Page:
Caring for Your Family’s Mental Health During COVID-19

Caring for Your Family’s Mental Health During COVID-19

Developing the necessary resilience to weather the pandemic

By Focus on the Family Singapore | 21 May 2020

Everyone’s lives have been affected by the COVID-19 pandemic. All of us has had to face stresses from concerns about health and changes to our lives these recent months—from ramping up personal hygiene habits to practising safe distancing in public to making various other adjustments due to circuit breaker measures.

How have you and your family been coping? If you are a working parent of school-going kids with elderly parents and parents-in-law, you must have a lot to deal with. Not only do you have to manage changes in your work, you also have to take care of your kids and your parents.

How can you care for your own and your family’s mental and emotional health in the current crisis?

Caring for yourself

One of the instructions you would hear in a plane’s inflight safety briefing announcements before takeoff is: “Make sure that you secure your own mask first before helping your children.” This principle applies to our lives as well, and especially so right now.

In addition to the stress, anxiety, and fear that can arise from the uncertainties of the present situation, you have transited to working from home at the very same time that you are attending to your children's needs at home. To add to that, you may also worry about your elderly parents and in-laws, since seniors are more vulnerable to the coronavirus.

It is therefore important that you take good care of yourself, so that you are better able to help and care for your family. Tending to our own needs is not being selfish, but rather, it allows us to keep running for the long haul.

  • Physical self-care
    Getting adequate sleep is essential. Lack of sleep can make us more emotionally reactive, more likely to dwell on negative thinking, worry more about the future, and less able to empathise with our family members1 in a time when they may need us to do so more.

    Making time to exercise (with the necessary precautionary measures) also pays off, as it has been found to improve our mood, reduce stress, boost sleep quality, and help us to be more relaxed.2
  • Mental and emotional self-care
    Anxiety often arises from the stress of uncertainties. To move away from being feeling too worried and trapped, it helps to focus on what is within our control that we can do something about (e.g. changes we can make to our own lives) and to accept that some things are outside of our control that we can let go of (e.g. how long the COVID-19 pandemic will last or other people’s actions).

    How we talk to ourselves also matters. Is our internal dialogue full of self-criticism or self-compassion? People who practise being kind, understanding, and gentle with themselves have better emotional resilience and psychological well-being, and are more able to cope with difficult circumstances.3 4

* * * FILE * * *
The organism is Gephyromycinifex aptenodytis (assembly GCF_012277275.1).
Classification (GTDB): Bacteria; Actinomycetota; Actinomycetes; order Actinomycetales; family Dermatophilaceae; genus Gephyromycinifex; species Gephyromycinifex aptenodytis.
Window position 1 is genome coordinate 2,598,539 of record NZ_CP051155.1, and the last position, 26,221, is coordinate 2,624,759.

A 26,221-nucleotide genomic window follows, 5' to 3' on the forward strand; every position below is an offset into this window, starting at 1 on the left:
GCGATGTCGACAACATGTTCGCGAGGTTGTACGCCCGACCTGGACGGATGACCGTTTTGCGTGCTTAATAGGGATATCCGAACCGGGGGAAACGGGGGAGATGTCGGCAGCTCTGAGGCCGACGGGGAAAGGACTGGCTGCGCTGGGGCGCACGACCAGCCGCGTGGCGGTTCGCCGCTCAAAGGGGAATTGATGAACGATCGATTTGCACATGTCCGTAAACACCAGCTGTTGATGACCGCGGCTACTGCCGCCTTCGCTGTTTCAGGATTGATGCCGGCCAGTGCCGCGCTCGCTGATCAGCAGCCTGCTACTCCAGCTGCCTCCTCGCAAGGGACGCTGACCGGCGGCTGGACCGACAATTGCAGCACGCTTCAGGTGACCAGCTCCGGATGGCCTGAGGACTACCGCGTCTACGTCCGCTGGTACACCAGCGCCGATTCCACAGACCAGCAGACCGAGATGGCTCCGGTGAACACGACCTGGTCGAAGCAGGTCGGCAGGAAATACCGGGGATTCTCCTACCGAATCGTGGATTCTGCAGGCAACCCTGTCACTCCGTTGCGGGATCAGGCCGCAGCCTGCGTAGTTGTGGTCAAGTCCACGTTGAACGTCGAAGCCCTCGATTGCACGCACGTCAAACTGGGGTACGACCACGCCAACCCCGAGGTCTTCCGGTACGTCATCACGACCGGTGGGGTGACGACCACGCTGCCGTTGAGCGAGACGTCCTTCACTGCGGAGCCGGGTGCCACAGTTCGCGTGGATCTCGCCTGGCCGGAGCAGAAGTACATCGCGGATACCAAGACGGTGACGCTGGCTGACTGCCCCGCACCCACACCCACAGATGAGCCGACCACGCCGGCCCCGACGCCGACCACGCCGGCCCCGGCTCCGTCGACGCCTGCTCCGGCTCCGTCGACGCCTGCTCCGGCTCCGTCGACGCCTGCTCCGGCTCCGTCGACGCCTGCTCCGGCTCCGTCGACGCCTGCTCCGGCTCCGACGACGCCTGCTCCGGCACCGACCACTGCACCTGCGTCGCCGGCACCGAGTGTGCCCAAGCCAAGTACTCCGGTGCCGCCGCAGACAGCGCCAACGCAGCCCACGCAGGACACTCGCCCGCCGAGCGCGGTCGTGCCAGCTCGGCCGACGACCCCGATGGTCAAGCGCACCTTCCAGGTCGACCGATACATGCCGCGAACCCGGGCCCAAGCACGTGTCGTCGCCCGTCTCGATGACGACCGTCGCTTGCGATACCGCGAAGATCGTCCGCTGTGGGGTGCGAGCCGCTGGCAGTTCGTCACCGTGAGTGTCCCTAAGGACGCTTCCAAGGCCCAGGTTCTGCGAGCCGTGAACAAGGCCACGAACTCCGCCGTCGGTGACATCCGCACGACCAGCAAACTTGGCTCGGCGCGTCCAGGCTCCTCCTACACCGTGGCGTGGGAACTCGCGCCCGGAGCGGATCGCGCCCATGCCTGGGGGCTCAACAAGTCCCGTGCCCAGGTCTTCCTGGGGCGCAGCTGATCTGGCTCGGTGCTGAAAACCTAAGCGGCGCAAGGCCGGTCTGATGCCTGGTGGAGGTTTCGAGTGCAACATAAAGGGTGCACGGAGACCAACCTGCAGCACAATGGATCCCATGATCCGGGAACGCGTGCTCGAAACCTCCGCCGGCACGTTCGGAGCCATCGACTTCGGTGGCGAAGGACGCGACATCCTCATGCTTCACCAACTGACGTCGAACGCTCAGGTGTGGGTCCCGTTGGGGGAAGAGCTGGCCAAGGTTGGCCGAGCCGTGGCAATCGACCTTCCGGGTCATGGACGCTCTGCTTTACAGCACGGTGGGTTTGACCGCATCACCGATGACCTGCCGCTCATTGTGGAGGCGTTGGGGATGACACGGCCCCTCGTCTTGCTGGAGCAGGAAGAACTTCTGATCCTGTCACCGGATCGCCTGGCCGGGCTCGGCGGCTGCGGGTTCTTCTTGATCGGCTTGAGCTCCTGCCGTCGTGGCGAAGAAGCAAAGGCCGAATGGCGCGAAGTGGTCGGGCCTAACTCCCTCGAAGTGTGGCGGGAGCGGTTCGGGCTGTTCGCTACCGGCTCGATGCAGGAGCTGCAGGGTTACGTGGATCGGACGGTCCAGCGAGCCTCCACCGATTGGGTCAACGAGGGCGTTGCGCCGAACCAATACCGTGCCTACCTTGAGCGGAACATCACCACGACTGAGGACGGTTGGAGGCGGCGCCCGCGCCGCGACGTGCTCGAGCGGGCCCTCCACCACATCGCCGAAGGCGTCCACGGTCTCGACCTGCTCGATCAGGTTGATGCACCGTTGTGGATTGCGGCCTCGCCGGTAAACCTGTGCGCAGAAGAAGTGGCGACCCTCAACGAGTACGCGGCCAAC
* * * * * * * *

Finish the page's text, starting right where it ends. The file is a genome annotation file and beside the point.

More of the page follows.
Remember that we are now living in unprecedented times. The atmosphere of unsafety and uncertainties caused by the pandemic does take a toll on our mental and emotional health5, so we should expect not to always function at our fullest capacity. We can afford to give ourselves grace and be more compassionate with ourselves, bearing in mind the various challenges that are coming at us at the moment.

Caring for your spouse

Our marriage is the most important relationship in our home. As we practise attending to our needs, we are better placed to also look out for our spouse’s mental and emotional health in the current situation.

  • Understand what our spouse is going through
    Our spouse is likely also dealing with their own emotions and thoughts about personal and family health concerns, work-from-home arrangements, and home-based learning, among others. Seek to understand what they are going through with curiosity and compassion, so that you can find out how to better care for your spouse. Use these moments to draw closer and build a stronger connection with each other.
  • Keep communication lines open
    As part of these conversations, open up communication lines about understanding and accommodating each other’s practical needs amidst the many adjustments that have to be made in your home. By practising flexibility and taking initiative, how can you both support each other in the areas of rest, work, family bonding time, caregiving responsibilities for your children and your parents, household management, and family finances? Unaddressed expectations can negatively impact the spouse who is facing undue stress from taking on a disproportionate share of the load.

Caring for your kids

When we as couples are united in loving and supporting each other, we can be more present for our children in caring for their emotional and mental well-being.

  • Explain the situation to them
    When talking to our kids about COVID-19, do remember to share an appropriate amount of information and avoid overwhelming them with scary details. Guide them in how to respond to bad news in the media. Acknowledge their emotions, and let them know they can always ask you any questions they have. Assure them that you will protect them and that the whole family will get through this together.
  • Reframe their misbehaviour